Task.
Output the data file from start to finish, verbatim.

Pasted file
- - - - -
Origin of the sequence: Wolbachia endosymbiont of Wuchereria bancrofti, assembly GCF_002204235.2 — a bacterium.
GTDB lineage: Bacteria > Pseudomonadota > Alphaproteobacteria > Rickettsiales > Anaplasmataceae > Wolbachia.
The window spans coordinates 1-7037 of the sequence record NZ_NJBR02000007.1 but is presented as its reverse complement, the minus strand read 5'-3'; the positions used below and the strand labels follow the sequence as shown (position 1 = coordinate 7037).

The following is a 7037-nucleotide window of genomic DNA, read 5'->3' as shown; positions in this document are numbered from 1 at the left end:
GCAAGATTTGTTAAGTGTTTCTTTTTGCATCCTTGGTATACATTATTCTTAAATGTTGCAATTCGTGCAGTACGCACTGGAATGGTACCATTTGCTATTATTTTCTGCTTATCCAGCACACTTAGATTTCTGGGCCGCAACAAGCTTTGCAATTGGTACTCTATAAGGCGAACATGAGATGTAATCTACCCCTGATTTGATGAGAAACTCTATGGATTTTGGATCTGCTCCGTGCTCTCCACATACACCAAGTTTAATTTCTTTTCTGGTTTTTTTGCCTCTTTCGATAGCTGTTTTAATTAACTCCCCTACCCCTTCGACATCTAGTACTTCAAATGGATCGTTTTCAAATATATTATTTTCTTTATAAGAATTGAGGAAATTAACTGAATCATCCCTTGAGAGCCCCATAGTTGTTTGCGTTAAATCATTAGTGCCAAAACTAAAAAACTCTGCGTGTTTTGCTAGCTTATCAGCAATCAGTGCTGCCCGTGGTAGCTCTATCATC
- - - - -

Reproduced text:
Origin of the sequence: Wolbachia endosymbiont of Wuchereria bancrofti, assembly GCF_002204235.2 — a bacterium.
GTDB lineage: Bacteria > Pseudomonadota > Alphaproteobacteria > Rickettsiales > Anaplasmataceae > Wolbachia.
The window spans coordinates 1-7037 of the sequence record NZ_NJBR02000007.1 but is presented as its reverse complement, the minus strand read 5'-3'; the positions used below and the strand labels follow the sequence as shown (position 1 = coordinate 7037).

The following is a 7037-nucleotide window of genomic DNA, read 5'->3' as shown; positions in this document are numbered from 1 at the left end:
GCAAGATTTGTTAAGTGTTTCTTTTTGCATCCTTGGTATACATTATTCTTAAATGTTGCAATTCGTGCAGTACGCACTGGAATGGTACCATTTGCTATTATTTTCTGCTTATCCAGCACACTTAGATTTCTGGGCCGCAACAAGCTTTGCAATTGGTACTCTATAAGGCGAACATGAGATGTAATCTACCCCTGATTTGATGAGAAACTCTATGGATTTTGGATCTGCTCCGTGCTCTCCACATACACCAAGTTTAATTTCTTTTCTGGTTTTTTTGCCTCTTTCGATAGCTGTTTTAATTAACTCCCCTACCCCTTCGACATCTAGTACTTCAAATGGATCGTTTTCAAATATATTATTTTCTTTATAAGAATTGAGGAAATTAACTGAATCATCCCTTGAGAGCCCCATAGTTGTTTGCGTTAAATCATTAGTGCCAAAACTAAAAAACTCTGCGTGTTTTGCTAGCTTATCAGCAATCAGTGCTGCCCGTGGTAGCTCTATCATC